Since childhood I have been enthralled by miniature worlds. Growing up in an artistic household, I was provided with ample materials to explore this fascination. I acquired the habit of creating small creatures and worlds for them to inhabit. When I discovered the stop motion animation magic of The Brother’s Quay and Jan Švankmajer in high school I was utterly fascinated. I think their aesthetic influence is readily apparent in my art, and the ultimate goal of creating stop motion animation puppets has guided much of my sculptural work.

This is coupled with a lifelong fascination with science and, in particular, natural history museums. The unbridled enthusiasm early scientists had for the natural world captivates me. Their feverish collecting and cataloging created tableaux that look more like art than science to our modern eyes. For me the arts and sciences are conjoined twins that modern culture has sought to separate. Perhaps they have lived freer lives as individuals, but I am driven to wonder what beauty would have been born from their forced cooperation.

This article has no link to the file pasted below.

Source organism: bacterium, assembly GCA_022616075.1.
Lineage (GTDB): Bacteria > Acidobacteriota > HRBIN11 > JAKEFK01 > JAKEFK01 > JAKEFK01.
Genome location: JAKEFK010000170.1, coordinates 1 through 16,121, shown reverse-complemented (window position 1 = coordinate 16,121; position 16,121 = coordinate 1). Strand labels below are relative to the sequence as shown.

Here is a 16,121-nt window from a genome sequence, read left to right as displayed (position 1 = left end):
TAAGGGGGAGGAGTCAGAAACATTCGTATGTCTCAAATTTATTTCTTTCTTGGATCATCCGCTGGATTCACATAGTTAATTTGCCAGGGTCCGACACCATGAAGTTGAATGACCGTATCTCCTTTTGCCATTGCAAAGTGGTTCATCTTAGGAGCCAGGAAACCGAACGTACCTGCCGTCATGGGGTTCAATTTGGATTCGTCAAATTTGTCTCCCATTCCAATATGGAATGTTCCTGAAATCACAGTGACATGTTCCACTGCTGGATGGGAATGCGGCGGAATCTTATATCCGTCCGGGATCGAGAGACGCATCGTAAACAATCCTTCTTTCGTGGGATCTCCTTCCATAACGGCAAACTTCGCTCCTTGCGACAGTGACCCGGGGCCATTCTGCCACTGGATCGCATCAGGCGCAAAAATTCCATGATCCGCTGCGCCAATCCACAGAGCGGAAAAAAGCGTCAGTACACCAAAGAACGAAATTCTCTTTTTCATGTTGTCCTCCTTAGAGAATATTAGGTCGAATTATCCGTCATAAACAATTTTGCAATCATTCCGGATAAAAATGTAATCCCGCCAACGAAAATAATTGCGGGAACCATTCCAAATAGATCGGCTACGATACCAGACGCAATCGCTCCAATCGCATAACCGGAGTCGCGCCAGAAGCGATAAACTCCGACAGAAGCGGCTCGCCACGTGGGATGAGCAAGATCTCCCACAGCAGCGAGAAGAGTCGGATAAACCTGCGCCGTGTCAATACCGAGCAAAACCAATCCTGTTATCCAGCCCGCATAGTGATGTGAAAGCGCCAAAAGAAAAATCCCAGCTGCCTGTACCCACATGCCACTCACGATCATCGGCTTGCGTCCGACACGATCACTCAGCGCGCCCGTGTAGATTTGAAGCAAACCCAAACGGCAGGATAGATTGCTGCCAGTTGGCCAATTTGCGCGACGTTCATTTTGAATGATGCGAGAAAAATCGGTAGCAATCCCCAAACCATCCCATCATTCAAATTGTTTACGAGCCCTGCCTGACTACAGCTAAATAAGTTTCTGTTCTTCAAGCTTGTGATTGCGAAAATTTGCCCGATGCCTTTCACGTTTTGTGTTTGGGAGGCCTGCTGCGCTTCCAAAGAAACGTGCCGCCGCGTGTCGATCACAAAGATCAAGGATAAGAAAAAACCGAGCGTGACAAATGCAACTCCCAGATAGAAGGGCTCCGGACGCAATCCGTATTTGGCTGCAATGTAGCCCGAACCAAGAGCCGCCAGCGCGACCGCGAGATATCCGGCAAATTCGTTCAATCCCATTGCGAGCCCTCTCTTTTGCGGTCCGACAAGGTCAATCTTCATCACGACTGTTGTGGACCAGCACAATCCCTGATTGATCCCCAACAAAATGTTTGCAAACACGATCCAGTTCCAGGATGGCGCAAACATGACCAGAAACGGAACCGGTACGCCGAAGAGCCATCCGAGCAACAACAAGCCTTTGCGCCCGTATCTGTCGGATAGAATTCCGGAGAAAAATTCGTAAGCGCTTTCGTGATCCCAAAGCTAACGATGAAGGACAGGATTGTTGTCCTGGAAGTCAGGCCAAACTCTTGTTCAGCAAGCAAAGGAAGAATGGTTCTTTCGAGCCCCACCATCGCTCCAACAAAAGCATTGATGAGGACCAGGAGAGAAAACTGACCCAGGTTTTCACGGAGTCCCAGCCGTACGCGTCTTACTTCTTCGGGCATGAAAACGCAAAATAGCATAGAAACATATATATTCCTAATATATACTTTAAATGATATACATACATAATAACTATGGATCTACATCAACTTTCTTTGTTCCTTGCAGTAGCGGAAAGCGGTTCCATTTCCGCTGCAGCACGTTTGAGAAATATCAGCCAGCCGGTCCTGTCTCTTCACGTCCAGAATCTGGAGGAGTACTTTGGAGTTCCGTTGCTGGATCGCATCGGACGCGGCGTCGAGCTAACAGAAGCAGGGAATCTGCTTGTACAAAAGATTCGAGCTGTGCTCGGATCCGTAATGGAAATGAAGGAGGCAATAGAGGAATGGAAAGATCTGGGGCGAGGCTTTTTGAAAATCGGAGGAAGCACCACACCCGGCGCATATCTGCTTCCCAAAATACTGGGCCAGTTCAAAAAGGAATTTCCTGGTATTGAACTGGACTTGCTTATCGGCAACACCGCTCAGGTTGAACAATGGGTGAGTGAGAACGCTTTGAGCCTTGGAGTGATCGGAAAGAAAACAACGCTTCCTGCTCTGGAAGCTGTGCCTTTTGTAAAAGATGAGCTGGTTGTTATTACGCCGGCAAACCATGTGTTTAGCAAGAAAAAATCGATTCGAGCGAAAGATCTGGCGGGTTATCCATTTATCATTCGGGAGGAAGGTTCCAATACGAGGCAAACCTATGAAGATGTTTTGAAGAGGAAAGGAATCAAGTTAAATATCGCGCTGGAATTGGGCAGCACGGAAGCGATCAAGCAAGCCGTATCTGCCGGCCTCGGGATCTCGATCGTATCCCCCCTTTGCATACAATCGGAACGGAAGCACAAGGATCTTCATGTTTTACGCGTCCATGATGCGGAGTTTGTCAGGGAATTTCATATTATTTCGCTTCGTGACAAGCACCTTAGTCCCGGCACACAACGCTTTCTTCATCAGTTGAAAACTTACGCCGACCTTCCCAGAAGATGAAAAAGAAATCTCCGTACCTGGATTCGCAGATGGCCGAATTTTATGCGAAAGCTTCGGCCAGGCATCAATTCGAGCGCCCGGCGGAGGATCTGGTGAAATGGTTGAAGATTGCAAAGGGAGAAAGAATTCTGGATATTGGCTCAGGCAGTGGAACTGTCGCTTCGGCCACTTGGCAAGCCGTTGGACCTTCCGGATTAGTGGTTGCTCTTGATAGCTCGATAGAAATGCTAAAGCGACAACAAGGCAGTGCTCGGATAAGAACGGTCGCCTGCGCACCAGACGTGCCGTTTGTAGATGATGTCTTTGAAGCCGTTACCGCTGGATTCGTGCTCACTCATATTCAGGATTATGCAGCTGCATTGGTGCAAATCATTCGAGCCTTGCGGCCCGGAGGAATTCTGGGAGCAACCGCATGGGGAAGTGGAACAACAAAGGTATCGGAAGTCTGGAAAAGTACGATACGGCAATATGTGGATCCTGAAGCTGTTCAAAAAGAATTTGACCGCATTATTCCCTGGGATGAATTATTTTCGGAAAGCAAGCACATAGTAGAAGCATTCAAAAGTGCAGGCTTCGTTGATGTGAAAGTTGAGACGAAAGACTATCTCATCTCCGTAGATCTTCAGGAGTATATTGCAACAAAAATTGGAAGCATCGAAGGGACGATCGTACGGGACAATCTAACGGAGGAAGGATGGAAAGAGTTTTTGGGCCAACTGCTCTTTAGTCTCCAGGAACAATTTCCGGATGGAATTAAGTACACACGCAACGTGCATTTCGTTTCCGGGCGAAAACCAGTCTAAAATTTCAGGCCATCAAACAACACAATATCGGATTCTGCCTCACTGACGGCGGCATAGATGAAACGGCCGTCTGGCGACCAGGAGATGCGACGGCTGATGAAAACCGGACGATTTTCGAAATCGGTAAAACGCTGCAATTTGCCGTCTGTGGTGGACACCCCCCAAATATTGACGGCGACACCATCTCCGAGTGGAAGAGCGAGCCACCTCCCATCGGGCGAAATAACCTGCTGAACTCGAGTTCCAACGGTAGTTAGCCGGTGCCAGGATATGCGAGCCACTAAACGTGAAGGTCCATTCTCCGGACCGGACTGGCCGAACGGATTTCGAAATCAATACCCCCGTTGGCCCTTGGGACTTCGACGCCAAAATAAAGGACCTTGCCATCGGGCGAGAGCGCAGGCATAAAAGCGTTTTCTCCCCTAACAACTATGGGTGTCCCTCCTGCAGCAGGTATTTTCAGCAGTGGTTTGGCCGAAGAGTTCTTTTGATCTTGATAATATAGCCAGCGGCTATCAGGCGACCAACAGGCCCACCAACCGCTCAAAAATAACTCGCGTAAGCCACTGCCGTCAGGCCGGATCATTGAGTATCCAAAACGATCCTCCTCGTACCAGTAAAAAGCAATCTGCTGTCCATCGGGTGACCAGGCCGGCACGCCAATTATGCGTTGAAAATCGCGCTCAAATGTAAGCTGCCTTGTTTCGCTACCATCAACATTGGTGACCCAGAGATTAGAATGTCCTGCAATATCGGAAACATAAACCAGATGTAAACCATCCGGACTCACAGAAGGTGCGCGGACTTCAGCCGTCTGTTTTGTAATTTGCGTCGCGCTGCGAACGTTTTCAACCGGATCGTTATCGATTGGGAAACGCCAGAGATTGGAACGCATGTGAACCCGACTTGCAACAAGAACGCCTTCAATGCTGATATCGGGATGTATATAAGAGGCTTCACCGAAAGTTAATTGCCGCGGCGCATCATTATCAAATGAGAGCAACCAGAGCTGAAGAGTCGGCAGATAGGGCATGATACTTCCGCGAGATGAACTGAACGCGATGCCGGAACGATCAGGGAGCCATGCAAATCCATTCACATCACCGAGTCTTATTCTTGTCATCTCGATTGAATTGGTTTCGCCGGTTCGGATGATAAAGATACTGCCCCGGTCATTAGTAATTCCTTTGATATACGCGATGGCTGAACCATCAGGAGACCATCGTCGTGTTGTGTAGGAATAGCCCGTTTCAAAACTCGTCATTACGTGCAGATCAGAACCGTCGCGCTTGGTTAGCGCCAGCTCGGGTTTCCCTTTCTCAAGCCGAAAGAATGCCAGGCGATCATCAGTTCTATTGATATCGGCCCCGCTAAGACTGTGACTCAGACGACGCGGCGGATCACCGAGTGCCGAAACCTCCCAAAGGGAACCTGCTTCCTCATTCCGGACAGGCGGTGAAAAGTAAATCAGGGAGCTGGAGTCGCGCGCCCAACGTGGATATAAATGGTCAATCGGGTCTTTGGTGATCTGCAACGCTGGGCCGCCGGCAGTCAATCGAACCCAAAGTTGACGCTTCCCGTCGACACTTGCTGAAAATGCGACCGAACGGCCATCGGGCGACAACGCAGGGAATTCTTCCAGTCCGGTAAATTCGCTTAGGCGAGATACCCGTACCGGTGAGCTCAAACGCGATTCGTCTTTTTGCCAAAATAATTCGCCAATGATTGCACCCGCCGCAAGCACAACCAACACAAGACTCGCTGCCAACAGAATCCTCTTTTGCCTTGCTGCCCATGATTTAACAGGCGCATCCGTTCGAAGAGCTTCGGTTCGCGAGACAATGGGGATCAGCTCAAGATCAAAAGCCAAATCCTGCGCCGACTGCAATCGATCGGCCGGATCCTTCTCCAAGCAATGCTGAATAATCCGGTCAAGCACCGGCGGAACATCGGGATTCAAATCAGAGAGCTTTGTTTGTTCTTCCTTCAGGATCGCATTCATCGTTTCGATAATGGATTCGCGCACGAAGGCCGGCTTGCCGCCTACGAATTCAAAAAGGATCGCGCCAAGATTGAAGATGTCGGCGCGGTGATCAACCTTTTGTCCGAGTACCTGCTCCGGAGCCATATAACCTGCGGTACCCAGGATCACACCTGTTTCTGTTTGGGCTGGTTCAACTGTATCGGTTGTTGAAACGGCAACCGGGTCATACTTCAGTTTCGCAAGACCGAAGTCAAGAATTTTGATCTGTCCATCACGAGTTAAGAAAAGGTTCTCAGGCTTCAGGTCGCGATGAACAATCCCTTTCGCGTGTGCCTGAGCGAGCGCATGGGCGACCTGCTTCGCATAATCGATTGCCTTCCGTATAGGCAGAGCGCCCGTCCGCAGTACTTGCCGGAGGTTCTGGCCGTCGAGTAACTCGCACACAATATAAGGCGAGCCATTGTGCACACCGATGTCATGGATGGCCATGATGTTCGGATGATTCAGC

For me the act of creation bears some resemblance to the early exploration of science. I happily dive in combining materials and techniques with blatant disregard for their intended purpose. I am a dabbler in many methods. When a particular piece requires that I learn a new skill to realize it, I learn that skill.

When I am creating it is important to me that the objects I make be real. While they are obviously based in fantasy they are true things, internally consistent. The characters that I create are real in much the same way that the toys in the Velveteen Rabbit become real, through the investment of belief and emotion. During the process of creation if the piece is working I have an emotional response to it even while it is partially finished. The challenge is to find and maintain that response during the whole course of creation so that when people view my work they have an empathic response to it.

I feel that my work is an optimist’s portrait of a world containing charming non sequitur, and the honesty of an incomplete innocence. The world is not a safe place, but it can still be a good place, a whole place, a true place. I hope that my work inspires stories in the minds of my audience and perhaps drives them to create their own fantastical worlds and creations.